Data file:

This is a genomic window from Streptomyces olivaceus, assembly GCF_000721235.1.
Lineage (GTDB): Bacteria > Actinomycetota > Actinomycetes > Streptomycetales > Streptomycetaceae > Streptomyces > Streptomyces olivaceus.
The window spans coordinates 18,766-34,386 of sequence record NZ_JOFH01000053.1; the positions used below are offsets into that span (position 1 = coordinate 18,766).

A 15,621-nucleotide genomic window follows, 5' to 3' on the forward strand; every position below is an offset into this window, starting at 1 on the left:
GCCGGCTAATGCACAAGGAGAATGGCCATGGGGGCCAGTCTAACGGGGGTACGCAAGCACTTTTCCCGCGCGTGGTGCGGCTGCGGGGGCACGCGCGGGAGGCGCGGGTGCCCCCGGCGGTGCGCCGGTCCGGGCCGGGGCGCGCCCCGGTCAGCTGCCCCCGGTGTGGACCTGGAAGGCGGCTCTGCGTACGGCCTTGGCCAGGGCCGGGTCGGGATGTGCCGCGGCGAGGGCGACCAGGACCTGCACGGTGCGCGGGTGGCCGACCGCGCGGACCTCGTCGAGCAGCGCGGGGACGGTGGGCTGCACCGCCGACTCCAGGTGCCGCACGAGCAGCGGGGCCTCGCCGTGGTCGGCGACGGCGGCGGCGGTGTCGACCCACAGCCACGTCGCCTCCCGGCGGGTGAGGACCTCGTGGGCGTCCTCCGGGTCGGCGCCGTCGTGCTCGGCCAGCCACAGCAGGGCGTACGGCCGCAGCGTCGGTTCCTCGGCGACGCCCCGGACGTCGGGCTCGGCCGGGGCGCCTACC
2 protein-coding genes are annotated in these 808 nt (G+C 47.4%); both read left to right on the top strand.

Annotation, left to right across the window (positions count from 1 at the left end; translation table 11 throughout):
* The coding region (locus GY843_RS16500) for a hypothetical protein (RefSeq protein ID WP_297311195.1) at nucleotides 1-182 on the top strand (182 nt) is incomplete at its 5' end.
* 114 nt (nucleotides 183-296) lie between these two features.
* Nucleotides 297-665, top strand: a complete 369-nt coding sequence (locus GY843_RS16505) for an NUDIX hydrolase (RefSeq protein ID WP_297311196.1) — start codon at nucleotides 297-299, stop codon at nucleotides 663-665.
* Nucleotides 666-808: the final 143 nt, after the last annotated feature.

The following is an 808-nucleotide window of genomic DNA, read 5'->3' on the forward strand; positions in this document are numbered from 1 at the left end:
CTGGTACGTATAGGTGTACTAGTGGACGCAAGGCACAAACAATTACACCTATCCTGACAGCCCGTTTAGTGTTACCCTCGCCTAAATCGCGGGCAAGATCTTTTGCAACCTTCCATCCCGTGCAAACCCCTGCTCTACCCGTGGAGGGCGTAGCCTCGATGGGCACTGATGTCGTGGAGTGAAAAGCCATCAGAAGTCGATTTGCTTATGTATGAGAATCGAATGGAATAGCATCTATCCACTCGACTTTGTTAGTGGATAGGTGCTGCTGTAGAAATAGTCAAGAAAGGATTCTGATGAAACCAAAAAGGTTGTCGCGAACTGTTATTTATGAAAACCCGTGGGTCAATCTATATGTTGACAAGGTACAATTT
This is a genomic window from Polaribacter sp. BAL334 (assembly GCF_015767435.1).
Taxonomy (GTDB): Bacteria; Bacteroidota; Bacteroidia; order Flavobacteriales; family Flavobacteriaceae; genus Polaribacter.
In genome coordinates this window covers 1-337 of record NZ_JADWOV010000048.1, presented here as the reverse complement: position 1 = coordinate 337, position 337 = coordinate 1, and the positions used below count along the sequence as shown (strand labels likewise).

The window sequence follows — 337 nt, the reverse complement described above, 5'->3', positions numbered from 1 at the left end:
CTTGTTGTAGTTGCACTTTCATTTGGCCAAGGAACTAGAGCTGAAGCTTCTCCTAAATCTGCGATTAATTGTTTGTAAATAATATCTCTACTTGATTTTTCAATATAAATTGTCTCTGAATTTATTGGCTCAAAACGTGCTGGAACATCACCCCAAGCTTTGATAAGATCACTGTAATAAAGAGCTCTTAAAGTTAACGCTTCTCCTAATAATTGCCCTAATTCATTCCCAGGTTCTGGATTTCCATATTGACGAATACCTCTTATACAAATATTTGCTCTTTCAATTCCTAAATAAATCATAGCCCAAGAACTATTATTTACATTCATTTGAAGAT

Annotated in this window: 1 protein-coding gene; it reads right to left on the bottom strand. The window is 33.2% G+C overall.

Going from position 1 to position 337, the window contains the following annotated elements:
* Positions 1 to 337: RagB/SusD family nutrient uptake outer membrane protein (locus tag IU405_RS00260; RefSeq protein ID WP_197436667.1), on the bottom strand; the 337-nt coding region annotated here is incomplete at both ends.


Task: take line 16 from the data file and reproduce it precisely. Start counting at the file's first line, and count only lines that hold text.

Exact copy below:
In genome coordinates this window covers 1-337 of record NZ_JADWOV010000048.1, presented here as the reverse complement: position 1 = coordinate 337, position 337 = coordinate 1, and the positions used below count along the sequence as shown (strand labels likewise).